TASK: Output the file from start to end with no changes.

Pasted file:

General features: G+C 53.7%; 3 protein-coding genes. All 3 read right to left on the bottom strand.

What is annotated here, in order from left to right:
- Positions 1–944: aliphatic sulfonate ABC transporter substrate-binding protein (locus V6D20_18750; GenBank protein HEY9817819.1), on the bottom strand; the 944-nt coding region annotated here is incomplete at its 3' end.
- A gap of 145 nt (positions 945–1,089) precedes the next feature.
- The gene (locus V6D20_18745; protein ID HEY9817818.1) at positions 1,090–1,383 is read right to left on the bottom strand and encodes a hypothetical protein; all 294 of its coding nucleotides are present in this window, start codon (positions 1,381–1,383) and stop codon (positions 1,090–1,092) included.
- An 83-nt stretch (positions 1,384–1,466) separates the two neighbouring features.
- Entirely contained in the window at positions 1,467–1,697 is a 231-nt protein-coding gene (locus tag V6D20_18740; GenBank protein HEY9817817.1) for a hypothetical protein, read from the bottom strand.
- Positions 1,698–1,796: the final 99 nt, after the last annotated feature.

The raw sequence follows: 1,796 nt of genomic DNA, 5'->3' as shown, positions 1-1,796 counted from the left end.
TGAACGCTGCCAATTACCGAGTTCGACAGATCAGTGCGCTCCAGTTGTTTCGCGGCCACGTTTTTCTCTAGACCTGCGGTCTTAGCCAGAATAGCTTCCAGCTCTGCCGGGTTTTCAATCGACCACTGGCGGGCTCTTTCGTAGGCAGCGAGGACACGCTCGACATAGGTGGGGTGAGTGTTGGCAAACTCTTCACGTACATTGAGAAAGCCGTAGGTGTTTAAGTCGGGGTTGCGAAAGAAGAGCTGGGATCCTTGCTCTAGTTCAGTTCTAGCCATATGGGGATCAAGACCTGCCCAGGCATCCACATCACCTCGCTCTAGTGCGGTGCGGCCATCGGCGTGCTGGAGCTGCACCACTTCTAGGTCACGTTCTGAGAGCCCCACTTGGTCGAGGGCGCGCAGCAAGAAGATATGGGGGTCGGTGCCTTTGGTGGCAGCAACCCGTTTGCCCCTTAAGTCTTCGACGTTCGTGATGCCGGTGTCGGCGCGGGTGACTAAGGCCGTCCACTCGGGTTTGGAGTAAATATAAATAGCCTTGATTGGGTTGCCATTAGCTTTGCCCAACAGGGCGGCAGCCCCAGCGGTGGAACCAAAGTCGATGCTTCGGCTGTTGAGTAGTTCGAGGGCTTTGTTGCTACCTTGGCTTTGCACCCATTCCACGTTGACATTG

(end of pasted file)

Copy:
General features: G+C 53.7%; 3 protein-coding genes. All 3 read right to left on the bottom strand.

What is annotated here, in order from left to right:
- Positions 1–944: aliphatic sulfonate ABC transporter substrate-binding protein (locus V6D20_18750; GenBank protein HEY9817819.1), on the bottom strand; the 944-nt coding region annotated here is incomplete at its 3' end.
- A gap of 145 nt (positions 945–1,089) precedes the next feature.
- The gene (locus V6D20_18745; protein ID HEY9817818.1) at positions 1,090–1,383 is read right to left on the bottom strand and encodes a hypothetical protein; all 294 of its coding nucleotides are present in this window, start codon (positions 1,381–1,383) and stop codon (positions 1,090–1,092) included.
- An 83-nt stretch (positions 1,384–1,466) separates the two neighbouring features.
- Entirely contained in the window at positions 1,467–1,697 is a 231-nt protein-coding gene (locus tag V6D20_18740; GenBank protein HEY9817817.1) for a hypothetical protein, read from the bottom strand.
- Positions 1,698–1,796: the final 99 nt, after the last annotated feature.

The raw sequence follows: 1,796 nt of genomic DNA, 5'->3' as shown, positions 1-1,796 counted from the left end.
TGAACGCTGCCAATTACCGAGTTCGACAGATCAGTGCGCTCCAGTTGTTTCGCGGCCACGTTTTTCTCTAGACCTGCGGTCTTAGCCAGAATAGCTTCCAGCTCTGCCGGGTTTTCAATCGACCACTGGCGGGCTCTTTCGTAGGCAGCGAGGACACGCTCGACATAGGTGGGGTGAGTGTTGGCAAACTCTTCACGTACATTGAGAAAGCCGTAGGTGTTTAAGTCGGGGTTGCGAAAGAAGAGCTGGGATCCTTGCTCTAGTTCAGTTCTAGCCATATGGGGATCAAGACCTGCCCAGGCATCCACATCACCTCGCTCTAGTGCGGTGCGGCCATCGGCGTGCTGGAGCTGCACCACTTCTAGGTCACGTTCTGAGAGCCCCACTTGGTCGAGGGCGCGCAGCAAGAAGATATGGGGGTCGGTGCCTTTGGTGGCAGCAACCCGTTTGCCCCTTAAGTCTTCGACGTTCGTGATGCCGGTGTCGGCGCGGGTGACTAAGGCCGTCCACTCGGGTTTGGAGTAAATATAAATAGCCTTGATTGGGTTGCCATTAGCTTTGCCCAACAGGGCGGCAGCCCCAGCGGTGGAACCAAAGTCGATGCTTCGGCTGTTGAGTAGTTCGAGGGCTTTGTTGCTACCTTGGCTTTGCACCCATTCCACGTTGACATTG